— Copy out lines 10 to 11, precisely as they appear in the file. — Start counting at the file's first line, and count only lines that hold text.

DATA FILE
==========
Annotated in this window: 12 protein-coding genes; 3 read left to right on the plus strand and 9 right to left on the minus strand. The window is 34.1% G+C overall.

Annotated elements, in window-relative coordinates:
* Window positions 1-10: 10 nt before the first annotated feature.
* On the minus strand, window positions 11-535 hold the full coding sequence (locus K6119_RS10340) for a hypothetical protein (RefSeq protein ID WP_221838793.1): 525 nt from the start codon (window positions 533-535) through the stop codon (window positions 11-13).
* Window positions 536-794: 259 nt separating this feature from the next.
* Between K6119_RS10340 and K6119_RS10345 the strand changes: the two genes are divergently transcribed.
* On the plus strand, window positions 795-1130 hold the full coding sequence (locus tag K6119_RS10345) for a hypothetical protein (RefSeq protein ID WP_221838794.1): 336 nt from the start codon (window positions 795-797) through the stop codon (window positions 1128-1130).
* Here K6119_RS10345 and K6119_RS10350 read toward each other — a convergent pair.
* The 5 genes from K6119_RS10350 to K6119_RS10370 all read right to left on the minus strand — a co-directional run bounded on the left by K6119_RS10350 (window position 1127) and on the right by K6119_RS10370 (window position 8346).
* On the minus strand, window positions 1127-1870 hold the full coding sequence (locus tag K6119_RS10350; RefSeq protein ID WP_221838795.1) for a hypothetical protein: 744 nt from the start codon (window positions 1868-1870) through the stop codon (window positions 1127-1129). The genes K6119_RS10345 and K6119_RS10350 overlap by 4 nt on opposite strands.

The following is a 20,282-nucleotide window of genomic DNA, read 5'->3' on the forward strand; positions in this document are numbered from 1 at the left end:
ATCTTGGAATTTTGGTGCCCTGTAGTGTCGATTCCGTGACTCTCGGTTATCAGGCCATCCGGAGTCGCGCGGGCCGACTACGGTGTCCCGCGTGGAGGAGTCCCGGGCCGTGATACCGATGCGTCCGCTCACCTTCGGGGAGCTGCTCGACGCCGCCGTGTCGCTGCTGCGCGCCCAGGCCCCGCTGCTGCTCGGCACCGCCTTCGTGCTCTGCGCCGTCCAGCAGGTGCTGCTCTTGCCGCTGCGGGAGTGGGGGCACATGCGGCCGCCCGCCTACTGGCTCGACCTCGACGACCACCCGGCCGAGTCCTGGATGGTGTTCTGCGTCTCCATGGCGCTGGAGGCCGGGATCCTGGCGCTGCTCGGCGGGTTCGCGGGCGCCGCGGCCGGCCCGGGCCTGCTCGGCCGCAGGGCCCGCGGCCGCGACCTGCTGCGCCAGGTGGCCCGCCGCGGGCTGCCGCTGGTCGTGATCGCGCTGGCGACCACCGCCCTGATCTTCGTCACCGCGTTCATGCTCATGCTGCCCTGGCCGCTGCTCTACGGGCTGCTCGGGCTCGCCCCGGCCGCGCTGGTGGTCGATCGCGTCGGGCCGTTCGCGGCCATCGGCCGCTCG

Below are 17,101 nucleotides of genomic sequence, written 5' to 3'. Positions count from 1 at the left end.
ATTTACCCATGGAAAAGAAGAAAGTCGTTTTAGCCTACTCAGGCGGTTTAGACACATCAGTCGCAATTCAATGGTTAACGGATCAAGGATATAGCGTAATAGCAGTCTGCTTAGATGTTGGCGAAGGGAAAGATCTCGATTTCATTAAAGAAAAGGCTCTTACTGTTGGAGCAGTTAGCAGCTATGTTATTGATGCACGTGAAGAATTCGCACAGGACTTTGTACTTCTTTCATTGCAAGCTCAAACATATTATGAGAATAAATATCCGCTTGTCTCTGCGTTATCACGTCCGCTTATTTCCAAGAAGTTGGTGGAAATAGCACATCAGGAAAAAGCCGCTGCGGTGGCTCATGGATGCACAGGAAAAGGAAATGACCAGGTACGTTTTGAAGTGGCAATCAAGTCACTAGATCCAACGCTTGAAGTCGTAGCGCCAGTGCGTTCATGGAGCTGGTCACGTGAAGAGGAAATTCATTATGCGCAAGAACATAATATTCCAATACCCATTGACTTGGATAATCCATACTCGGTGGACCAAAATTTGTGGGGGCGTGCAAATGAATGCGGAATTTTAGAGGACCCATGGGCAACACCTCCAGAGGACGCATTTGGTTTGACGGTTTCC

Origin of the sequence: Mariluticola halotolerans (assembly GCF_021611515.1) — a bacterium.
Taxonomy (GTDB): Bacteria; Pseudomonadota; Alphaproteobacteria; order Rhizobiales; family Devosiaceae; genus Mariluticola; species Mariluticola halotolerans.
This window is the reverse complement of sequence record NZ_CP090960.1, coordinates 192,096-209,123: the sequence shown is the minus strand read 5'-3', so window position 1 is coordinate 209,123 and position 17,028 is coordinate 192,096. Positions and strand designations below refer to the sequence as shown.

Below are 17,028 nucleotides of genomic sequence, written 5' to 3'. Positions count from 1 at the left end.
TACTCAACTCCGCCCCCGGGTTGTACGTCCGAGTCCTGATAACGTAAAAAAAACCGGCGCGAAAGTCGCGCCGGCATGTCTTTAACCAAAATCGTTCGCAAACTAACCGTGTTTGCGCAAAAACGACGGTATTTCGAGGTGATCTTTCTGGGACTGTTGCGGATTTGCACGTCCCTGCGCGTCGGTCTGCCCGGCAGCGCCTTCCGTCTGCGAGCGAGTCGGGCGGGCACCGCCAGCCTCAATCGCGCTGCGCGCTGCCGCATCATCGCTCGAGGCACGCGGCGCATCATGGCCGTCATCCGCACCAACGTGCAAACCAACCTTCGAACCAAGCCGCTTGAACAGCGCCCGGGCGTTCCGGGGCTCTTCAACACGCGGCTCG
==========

* On the minus strand, window positions 1127-1870 hold the full coding sequence (locus tag K6119_RS10350; RefSeq protein ID WP_221838795.1) for a hypothetical protein: 744 nt from the start codon (window positions 1868-1870) through the stop codon (window positions 1127-1129). The genes K6119_RS10345 and K6119_RS10350 overlap by 4 nt on opposite strands.

The following is a 20,282-nucleotide window of genomic DNA, read 5'->3' on the forward strand; positions in this document are numbered from 1 at the left end: